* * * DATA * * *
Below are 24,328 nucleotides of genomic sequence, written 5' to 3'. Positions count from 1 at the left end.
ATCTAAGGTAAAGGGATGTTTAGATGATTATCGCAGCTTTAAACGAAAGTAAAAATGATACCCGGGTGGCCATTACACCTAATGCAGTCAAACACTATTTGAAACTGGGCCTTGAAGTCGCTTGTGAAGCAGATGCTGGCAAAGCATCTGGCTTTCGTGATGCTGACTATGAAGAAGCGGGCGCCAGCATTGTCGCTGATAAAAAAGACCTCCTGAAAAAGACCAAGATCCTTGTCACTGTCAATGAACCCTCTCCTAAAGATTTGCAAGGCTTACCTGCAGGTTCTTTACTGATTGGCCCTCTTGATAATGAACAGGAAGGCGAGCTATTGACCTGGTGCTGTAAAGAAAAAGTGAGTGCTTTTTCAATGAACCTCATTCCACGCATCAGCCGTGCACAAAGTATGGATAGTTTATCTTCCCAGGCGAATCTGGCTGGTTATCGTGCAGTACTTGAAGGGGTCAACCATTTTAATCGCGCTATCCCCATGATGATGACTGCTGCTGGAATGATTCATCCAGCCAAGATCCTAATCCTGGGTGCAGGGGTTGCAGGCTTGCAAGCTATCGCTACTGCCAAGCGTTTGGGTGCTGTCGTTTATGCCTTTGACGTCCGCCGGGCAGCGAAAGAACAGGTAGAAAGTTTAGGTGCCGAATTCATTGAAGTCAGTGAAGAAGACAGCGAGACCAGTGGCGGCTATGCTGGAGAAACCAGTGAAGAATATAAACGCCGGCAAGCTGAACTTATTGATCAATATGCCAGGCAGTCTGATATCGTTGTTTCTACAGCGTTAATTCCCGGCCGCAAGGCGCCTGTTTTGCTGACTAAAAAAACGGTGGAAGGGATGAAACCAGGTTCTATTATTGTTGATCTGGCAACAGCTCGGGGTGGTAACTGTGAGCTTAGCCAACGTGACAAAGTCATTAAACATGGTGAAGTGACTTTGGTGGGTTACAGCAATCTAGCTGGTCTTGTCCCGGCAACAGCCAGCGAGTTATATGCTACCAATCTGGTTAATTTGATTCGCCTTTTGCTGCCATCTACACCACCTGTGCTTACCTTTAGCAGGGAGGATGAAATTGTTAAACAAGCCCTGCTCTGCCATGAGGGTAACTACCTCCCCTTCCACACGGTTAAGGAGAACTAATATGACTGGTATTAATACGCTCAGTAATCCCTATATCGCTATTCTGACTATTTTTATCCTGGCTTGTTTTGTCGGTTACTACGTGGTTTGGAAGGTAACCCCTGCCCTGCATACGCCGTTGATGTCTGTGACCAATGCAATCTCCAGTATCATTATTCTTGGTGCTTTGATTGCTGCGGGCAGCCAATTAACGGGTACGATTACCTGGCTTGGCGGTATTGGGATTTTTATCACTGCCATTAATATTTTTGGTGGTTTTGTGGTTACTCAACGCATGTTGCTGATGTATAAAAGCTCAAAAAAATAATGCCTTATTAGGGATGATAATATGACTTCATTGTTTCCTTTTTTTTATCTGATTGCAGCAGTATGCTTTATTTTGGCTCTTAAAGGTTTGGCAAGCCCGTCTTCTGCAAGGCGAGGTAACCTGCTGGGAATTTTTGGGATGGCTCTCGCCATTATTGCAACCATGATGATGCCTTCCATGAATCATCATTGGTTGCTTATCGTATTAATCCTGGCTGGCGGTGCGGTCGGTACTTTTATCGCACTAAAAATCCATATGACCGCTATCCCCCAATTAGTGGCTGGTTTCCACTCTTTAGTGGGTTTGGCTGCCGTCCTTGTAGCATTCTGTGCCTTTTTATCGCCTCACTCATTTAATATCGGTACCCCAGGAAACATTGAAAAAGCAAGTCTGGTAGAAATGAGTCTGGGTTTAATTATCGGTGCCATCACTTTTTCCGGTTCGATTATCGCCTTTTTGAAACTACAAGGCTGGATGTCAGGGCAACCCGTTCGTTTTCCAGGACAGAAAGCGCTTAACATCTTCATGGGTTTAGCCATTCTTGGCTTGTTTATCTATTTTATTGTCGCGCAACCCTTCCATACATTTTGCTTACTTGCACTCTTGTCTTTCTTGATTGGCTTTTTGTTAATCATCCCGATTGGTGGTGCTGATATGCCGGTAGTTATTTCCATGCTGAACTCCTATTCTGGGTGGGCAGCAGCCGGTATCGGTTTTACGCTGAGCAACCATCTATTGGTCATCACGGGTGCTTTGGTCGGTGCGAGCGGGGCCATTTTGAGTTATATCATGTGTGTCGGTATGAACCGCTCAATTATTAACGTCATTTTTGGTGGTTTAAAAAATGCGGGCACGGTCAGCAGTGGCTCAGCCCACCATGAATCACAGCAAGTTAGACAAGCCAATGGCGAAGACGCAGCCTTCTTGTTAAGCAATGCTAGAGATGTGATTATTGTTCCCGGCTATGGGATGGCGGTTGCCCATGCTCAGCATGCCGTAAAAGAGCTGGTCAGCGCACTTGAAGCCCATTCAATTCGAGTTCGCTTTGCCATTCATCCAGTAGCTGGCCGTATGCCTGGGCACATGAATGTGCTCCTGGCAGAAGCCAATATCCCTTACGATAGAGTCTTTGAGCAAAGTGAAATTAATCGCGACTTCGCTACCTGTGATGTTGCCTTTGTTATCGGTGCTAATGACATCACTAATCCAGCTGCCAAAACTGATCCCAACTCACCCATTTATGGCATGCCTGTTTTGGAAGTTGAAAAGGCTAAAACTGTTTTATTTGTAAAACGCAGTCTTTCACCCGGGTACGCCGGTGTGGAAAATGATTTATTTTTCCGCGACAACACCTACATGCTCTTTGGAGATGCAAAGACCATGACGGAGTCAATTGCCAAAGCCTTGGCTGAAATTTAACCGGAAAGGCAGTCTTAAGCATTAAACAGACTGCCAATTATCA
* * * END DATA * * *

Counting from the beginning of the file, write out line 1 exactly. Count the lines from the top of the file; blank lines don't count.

Below are 24,328 nucleotides of genomic sequence, written 5' to 3'. Positions count from 1 at the left end.